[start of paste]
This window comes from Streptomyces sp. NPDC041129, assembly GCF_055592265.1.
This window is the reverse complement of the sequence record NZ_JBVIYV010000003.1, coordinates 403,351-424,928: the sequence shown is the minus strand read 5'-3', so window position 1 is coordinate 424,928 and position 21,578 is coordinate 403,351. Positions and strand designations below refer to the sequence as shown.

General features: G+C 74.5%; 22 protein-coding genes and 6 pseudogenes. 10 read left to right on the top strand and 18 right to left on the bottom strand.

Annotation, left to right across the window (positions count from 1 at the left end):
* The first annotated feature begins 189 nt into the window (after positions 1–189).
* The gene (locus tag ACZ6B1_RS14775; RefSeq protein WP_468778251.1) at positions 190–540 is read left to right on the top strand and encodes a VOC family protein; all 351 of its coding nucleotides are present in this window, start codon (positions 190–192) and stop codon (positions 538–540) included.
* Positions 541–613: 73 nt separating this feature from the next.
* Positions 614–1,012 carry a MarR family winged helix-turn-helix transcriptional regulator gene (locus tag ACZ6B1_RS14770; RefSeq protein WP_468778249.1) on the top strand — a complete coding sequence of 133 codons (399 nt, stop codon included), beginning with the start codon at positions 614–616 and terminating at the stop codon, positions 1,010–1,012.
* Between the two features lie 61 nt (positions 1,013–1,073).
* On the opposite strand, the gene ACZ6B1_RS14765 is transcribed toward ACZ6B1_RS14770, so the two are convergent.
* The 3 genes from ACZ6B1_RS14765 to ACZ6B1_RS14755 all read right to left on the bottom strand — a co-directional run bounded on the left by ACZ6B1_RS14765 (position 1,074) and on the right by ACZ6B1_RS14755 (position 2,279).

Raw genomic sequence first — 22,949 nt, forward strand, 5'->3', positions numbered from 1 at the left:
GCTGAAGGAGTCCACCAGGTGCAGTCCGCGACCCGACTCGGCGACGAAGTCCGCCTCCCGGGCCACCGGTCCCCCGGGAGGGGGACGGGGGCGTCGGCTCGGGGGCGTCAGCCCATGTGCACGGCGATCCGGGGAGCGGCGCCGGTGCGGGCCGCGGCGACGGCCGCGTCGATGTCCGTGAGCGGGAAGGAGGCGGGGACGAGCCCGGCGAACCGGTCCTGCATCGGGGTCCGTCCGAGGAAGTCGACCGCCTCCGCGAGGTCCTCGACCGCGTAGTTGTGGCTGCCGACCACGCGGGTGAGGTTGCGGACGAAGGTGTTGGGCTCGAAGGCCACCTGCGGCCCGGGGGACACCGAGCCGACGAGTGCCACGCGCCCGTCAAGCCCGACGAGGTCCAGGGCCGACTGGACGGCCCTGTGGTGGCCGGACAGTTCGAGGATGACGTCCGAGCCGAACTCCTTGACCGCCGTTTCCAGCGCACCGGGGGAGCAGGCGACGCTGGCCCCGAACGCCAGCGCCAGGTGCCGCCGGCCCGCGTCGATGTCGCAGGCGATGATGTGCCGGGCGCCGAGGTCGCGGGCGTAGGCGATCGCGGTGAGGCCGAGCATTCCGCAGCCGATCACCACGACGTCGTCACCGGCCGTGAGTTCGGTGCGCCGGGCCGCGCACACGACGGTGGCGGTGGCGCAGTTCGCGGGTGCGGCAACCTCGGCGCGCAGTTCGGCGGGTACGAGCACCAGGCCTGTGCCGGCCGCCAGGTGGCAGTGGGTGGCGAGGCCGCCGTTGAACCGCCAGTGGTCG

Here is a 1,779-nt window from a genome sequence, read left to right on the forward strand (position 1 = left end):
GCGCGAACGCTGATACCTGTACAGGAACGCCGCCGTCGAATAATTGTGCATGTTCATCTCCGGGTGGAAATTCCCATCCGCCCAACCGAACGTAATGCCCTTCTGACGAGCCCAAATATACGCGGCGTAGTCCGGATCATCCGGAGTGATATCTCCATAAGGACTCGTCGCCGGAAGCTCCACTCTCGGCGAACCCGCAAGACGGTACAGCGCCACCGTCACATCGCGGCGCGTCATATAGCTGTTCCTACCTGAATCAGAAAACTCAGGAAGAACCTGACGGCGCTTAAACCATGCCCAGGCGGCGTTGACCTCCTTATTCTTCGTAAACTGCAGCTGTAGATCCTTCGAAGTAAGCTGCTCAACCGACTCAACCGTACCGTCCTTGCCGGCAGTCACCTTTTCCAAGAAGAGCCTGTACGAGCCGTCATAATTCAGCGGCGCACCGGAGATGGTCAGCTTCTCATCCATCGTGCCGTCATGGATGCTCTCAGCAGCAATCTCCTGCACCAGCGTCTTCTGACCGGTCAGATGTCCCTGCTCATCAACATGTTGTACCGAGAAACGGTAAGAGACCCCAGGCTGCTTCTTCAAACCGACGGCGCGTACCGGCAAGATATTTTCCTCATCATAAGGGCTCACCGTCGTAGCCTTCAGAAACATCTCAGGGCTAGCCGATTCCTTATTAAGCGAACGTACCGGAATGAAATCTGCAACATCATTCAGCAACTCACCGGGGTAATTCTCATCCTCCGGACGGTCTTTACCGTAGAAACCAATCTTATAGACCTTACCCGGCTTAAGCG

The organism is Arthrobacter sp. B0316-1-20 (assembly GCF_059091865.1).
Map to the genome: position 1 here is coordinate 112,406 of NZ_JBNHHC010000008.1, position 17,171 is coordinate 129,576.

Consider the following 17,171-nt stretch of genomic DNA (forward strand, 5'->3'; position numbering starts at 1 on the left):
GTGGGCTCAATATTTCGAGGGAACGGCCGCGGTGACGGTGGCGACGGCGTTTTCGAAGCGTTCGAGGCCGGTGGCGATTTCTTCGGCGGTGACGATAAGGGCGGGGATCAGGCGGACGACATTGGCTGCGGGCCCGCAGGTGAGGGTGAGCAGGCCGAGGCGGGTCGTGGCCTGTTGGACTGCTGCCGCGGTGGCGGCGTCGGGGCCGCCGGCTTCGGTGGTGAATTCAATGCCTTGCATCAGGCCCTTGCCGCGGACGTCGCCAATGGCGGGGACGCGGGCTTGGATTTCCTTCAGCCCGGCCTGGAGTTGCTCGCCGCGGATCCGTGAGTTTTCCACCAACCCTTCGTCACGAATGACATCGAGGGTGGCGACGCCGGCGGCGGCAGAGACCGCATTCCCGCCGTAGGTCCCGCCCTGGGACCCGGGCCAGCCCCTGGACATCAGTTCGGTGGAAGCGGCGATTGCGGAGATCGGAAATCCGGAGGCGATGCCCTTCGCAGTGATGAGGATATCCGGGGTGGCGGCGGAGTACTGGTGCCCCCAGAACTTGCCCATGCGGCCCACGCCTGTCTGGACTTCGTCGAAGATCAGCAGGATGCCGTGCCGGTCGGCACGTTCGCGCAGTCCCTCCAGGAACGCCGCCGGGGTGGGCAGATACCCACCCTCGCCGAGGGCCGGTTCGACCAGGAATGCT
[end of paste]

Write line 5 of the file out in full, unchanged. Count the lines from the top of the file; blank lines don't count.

* The first annotated feature begins 189 nt into the window (after positions 1–189).